For the CZ .22LR rifles, here is a link to a decent trigger that i know works well.

http://riflebasix.com/product/ceska-zbrojovka-452-trigger-cz-52/

fits 452 and 455 CZ rifles.
10 Feb 2016
@ 03:42 pm (GMT)

Bryan Webster

Re: Anschutz 1710 High End .22lr
Martin is correct about the ease of bedding the Annie. Mine was really simple to do and does .25 inch groups at 50 meters.
10 Feb 2016
@ 09:32 pm (GMT)

Martin Taylor

Re: Anschutz 1710 High End .22lr
My old Norinco has a dovetailed recoil lug but it's in the barrel! A cheap partial copy of a Brono/CZ in some ways but it shoots well and very consistently after bedding. The Anshcutz is definitely the better design than either!

I have found the harmonics of the different loads ie; subsonic v high velocity really plays havoc with most unbedded 22's. PIO jumps in all sorts of directions along with group size.

My CZ 22mag deluxe was a great example, wish l had a picture of the target l shot with 5 different brands of ammo. Using the same aim point it walked all over the card in distinct groups by inches at 50 metres with the Hornady Vmax centred @ 1.5". After bedding all groups tightened (Vmax .75) and PIO only moved vertically with very slight horizontal changes.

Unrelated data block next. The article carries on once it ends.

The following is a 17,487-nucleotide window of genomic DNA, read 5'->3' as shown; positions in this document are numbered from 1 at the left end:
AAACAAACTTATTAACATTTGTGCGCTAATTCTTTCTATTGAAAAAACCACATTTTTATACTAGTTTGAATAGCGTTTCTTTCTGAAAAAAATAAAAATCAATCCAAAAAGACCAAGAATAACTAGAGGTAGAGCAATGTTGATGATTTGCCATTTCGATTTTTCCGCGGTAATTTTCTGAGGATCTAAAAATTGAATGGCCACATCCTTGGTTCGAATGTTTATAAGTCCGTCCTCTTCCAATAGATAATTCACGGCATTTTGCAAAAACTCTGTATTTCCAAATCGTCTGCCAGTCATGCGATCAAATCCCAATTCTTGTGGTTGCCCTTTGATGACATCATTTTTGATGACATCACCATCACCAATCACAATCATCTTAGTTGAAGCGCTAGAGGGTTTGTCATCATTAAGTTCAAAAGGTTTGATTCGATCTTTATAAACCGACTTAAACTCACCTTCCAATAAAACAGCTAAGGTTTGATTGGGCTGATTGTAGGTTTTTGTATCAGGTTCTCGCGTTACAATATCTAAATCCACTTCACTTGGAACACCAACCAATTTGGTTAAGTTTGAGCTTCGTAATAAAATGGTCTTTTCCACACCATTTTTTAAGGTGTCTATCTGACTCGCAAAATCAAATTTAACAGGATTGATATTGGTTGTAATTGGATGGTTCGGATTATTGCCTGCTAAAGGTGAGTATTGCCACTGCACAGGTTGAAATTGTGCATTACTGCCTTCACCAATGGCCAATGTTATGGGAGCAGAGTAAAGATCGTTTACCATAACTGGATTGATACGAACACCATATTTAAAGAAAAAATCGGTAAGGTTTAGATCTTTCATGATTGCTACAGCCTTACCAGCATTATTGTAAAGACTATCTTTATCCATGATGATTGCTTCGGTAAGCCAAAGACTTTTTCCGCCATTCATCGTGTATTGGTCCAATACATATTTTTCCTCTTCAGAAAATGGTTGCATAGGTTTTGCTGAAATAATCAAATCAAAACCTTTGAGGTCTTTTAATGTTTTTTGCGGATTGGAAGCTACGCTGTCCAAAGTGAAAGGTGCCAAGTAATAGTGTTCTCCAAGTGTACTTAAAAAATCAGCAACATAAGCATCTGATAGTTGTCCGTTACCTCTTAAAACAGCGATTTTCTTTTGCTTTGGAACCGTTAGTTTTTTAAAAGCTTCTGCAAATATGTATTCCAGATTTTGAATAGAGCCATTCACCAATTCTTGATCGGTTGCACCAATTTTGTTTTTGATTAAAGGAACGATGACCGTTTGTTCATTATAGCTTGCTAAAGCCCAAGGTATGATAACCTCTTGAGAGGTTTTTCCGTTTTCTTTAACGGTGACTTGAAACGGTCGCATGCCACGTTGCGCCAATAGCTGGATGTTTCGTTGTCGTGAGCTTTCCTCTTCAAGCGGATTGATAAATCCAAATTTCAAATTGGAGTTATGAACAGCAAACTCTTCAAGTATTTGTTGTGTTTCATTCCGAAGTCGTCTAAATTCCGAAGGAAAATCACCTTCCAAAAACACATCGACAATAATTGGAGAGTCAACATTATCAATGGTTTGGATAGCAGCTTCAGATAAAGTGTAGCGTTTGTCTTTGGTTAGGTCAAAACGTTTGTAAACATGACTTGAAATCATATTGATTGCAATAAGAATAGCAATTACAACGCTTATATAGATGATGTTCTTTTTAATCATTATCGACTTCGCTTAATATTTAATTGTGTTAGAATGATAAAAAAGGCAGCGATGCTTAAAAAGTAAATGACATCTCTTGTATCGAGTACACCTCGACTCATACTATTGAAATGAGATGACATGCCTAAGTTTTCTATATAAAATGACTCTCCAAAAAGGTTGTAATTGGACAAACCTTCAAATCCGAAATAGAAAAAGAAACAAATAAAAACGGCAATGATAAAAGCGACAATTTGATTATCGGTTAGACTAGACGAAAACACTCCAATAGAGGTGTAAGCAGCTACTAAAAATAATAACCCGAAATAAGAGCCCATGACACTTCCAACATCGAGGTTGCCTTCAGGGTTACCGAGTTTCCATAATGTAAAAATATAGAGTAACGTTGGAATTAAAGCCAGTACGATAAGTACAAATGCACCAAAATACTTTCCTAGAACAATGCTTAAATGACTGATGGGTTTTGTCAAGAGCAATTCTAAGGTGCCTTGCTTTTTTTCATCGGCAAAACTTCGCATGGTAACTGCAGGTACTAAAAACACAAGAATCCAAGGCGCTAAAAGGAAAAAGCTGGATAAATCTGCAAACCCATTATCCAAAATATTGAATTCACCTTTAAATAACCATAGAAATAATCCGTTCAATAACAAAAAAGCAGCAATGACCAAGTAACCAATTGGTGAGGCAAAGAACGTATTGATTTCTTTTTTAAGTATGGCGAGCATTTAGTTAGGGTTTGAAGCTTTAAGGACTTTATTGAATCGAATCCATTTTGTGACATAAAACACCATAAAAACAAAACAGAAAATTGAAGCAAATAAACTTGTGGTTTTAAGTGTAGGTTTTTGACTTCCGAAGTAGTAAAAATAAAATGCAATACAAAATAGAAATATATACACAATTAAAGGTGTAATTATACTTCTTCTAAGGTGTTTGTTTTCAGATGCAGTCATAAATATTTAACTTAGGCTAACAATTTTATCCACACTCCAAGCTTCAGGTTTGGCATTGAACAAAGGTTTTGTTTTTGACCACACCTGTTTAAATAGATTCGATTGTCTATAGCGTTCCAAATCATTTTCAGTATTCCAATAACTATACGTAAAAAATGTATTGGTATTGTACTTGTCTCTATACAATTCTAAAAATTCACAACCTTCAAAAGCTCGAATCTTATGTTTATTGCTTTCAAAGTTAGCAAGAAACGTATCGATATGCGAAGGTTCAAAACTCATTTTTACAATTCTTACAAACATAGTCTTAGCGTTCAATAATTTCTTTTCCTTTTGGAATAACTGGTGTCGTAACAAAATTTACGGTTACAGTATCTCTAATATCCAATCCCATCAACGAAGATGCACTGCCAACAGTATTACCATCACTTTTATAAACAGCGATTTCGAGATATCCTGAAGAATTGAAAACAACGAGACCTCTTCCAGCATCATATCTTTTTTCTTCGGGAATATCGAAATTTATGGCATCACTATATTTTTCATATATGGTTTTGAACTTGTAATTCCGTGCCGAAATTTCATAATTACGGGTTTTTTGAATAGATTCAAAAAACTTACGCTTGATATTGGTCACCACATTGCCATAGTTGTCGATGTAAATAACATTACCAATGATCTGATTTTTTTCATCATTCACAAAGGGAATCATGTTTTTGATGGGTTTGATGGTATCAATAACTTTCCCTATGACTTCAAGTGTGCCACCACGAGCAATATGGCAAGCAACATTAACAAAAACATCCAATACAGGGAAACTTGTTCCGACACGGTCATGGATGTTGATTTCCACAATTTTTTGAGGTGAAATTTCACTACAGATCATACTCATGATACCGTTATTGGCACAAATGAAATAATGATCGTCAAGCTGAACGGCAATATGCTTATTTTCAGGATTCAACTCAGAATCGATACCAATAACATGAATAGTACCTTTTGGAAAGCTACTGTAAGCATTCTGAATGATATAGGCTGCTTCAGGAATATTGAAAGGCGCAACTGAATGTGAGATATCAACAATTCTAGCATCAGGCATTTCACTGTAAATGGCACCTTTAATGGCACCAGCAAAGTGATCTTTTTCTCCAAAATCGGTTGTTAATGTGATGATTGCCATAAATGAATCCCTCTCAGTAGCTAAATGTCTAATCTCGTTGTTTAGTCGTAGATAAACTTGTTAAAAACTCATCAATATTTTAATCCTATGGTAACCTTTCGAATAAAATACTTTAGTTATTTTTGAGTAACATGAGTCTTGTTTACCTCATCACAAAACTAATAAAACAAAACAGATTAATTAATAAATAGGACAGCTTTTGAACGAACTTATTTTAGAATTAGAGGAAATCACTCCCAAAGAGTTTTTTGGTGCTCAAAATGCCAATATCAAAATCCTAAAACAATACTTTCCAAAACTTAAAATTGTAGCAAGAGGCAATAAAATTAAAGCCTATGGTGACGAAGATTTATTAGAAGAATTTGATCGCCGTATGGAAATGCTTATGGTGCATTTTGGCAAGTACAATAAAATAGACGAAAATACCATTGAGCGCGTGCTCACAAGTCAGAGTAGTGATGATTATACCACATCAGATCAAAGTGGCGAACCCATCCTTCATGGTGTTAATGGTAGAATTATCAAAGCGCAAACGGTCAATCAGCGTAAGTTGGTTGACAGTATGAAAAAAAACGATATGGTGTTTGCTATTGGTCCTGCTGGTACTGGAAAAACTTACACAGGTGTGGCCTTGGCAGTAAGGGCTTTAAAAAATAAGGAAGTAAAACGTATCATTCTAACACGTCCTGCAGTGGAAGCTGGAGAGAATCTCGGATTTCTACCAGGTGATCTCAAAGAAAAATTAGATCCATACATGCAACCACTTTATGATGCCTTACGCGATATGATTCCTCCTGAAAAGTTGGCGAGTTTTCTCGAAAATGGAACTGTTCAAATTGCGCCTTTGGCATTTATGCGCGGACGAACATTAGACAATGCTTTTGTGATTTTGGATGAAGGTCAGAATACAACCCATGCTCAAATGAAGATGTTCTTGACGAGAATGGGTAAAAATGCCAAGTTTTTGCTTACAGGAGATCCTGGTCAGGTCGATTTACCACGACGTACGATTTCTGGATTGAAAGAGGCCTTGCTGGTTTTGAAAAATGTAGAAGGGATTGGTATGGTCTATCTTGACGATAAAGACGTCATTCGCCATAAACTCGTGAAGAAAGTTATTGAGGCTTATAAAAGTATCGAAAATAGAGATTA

10 Feb 2016
@ 11:10 pm (GMT)

Nathan Foster

Re: Anschutz 1710 High End .22lr
Another interesting discussion.

The primary point that we need to take into consideration is that you cannot hand load a .22 and tune loads to the barrel.

Options include testing a range of ammo- which can be a pain if you are a culler / commercial hunter and need to focus on only a few brands of budget ammo or those that kill the best as apposed to small hollow point types.

Or as suggested (and a great idea), weight sort your ammo.

Beyond this, you have little control besides the usual bedding and trigger work.

So should you buy the most expensive rifle? Well this is again tough because all rifles like different ammo. A small game culler could for example buy a high end rifle, only to find that the rifle only likes x brand of ammo which he doesn't want to use due to costs or difficulty obtaining a decent supply. The same can happen with cheaper rifles too of course. My point is, without being able to control the ammo, you are at the mercy of factory components. There is no guarantee that your rifle will shoot much less than 1" at 50 yards with the ammo you want to use. Its a fingers crossed game.